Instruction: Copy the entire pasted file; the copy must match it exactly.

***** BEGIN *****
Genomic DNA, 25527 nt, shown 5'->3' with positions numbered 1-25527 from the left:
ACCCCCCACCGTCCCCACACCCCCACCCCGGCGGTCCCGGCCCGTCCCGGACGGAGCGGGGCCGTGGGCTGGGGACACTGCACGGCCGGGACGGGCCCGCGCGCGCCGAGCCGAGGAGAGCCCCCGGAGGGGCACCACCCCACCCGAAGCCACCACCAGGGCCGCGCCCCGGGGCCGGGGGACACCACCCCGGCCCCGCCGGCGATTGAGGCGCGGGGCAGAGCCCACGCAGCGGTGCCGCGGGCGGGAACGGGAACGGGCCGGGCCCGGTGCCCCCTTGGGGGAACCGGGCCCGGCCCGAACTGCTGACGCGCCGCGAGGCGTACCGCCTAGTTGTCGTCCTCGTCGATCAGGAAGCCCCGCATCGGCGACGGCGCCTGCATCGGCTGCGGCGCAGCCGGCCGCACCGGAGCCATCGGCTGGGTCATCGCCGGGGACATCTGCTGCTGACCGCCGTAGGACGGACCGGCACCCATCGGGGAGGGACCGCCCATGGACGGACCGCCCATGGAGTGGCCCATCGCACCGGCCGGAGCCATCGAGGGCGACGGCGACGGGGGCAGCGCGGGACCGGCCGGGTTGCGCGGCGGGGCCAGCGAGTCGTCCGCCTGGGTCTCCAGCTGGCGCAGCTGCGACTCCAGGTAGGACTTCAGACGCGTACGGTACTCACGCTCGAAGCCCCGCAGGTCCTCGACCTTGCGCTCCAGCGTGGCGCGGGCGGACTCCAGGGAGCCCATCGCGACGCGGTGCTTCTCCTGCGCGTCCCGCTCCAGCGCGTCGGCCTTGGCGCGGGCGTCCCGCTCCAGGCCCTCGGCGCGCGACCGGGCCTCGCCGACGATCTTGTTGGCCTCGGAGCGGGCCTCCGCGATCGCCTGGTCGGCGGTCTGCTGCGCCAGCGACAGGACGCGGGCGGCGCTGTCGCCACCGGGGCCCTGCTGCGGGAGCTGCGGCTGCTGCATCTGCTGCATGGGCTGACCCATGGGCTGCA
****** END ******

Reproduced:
Genomic DNA, 25527 nt, shown 5'->3' with positions numbered 1-25527 from the left:
ACCCCCCACCGTCCCCACACCCCCACCCCGGCGGTCCCGGCCCGTCCCGGACGGAGCGGGGCCGTGGGCTGGGGACACTGCACGGCCGGGACGGGCCCGCGCGCGCCGAGCCGAGGAGAGCCCCCGGAGGGGCACCACCCCACCCGAAGCCACCACCAGGGCCGCGCCCCGGGGCCGGGGGACACCACCCCGGCCCCGCCGGCGATTGAGGCGCGGGGCAGAGCCCACGCAGCGGTGCCGCGGGCGGGAACGGGAACGGGCCGGGCCCGGTGCCCCCTTGGGGGAACCGGGCCCGGCCCGAACTGCTGACGCGCCGCGAGGCGTACCGCCTAGTTGTCGTCCTCGTCGATCAGGAAGCCCCGCATCGGCGACGGCGCCTGCATCGGCTGCGGCGCAGCCGGCCGCACCGGAGCCATCGGCTGGGTCATCGCCGGGGACATCTGCTGCTGACCGCCGTAGGACGGACCGGCACCCATCGGGGAGGGACCGCCCATGGACGGACCGCCCATGGAGTGGCCCATCGCACCGGCCGGAGCCATCGAGGGCGACGGCGACGGGGGCAGCGCGGGACCGGCCGGGTTGCGCGGCGGGGCCAGCGAGTCGTCCGCCTGGGTCTCCAGCTGGCGCAGCTGCGACTCCAGGTAGGACTTCAGACGCGTACGGTACTCACGCTCGAAGCCCCGCAGGTCCTCGACCTTGCGCTCCAGCGTGGCGCGGGCGGACTCCAGGGAGCCCATCGCGACGCGGTGCTTCTCCTGCGCGTCCCGCTCCAGCGCGTCGGCCTTGGCGCGGGCGTCCCGCTCCAGGCCCTCGGCGCGCGACCGGGCCTCGCCGACGATCTTGTTGGCCTCGGAGCGGGCCTCCGCGATCGCCTGGTCGGCGGTCTGCTGCGCCAGCGACAGGACGCGGGCGGCGCTGTCGCCACCGGGGCCCTGCTGCGGGAGCTGCGGCTGCTGCATCTGCTGCATGGGCTGACCCATGGGCTGCA